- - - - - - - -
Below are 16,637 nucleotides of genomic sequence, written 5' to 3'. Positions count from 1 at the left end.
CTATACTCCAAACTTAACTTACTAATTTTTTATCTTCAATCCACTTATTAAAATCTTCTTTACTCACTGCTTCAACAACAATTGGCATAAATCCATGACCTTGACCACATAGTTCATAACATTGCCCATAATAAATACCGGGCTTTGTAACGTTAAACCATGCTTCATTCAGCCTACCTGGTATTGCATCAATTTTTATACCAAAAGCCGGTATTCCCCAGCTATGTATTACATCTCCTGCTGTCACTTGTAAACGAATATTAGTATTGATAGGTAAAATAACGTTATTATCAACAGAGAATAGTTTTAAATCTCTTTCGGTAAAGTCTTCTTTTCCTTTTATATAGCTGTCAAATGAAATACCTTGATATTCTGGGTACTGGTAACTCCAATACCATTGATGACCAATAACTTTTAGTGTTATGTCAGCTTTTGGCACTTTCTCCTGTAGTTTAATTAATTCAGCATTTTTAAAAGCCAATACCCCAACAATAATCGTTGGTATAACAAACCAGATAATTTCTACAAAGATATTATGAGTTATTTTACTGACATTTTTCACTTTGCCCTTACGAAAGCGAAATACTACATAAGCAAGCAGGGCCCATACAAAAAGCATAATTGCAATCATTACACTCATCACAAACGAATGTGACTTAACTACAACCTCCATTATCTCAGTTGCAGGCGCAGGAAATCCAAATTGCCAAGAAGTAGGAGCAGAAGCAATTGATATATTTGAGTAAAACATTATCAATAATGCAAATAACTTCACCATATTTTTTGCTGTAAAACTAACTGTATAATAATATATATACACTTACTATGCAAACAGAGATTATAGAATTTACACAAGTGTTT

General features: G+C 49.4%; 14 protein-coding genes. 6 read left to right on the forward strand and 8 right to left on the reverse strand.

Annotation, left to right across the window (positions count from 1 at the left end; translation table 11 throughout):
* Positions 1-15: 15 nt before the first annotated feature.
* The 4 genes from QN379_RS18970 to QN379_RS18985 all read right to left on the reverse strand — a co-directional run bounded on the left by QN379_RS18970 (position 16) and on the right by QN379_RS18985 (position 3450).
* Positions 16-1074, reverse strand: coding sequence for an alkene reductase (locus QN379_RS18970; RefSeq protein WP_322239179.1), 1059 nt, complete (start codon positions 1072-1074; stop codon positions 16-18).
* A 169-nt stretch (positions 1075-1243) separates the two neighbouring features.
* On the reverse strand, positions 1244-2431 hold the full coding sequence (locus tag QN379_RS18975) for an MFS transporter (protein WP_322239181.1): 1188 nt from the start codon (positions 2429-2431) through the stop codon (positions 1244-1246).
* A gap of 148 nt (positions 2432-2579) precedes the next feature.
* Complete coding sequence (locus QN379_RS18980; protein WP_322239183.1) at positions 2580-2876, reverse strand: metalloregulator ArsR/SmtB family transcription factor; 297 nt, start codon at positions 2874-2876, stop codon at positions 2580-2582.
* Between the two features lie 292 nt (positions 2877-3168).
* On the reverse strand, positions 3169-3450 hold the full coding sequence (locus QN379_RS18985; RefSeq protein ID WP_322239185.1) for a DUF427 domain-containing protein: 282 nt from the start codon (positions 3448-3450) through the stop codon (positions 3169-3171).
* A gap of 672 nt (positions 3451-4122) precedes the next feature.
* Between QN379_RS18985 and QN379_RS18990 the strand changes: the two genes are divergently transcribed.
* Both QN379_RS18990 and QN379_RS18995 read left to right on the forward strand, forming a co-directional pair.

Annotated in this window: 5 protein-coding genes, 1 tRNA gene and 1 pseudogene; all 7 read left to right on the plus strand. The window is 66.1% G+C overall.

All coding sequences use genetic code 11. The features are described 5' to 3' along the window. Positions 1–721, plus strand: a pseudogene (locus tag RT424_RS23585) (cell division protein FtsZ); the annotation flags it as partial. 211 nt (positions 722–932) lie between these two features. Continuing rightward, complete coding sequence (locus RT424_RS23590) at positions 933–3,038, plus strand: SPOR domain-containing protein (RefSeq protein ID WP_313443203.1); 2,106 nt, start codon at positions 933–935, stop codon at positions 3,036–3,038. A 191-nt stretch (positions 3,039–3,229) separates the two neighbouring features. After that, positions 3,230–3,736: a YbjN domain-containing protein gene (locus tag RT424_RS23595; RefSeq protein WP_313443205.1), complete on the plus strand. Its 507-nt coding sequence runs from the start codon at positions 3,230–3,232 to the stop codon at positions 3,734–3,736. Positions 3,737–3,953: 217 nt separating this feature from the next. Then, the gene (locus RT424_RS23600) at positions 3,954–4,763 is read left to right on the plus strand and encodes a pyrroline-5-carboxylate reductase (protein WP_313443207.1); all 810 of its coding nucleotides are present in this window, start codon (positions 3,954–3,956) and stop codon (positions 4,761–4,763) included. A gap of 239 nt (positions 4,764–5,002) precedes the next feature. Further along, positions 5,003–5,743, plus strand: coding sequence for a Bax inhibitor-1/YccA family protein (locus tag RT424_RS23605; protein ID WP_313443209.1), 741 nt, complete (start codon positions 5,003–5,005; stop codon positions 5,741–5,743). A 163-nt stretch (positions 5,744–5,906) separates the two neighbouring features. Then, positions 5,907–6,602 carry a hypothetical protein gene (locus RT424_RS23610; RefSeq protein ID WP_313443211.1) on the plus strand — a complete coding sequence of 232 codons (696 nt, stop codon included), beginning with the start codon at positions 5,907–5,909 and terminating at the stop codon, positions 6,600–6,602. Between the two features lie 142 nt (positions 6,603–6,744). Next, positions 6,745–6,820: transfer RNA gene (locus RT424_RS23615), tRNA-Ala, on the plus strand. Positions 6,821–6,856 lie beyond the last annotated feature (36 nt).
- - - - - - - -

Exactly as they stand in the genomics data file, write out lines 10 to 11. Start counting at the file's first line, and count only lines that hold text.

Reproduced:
* A gap of 148 nt (positions 2432-2579) precedes the next feature.
* Complete coding sequence (locus QN379_RS18980; protein WP_322239183.1) at positions 2580-2876, reverse strand: metalloregulator ArsR/SmtB family transcription factor; 297 nt, start codon at positions 2874-2876, stop codon at positions 2580-2582.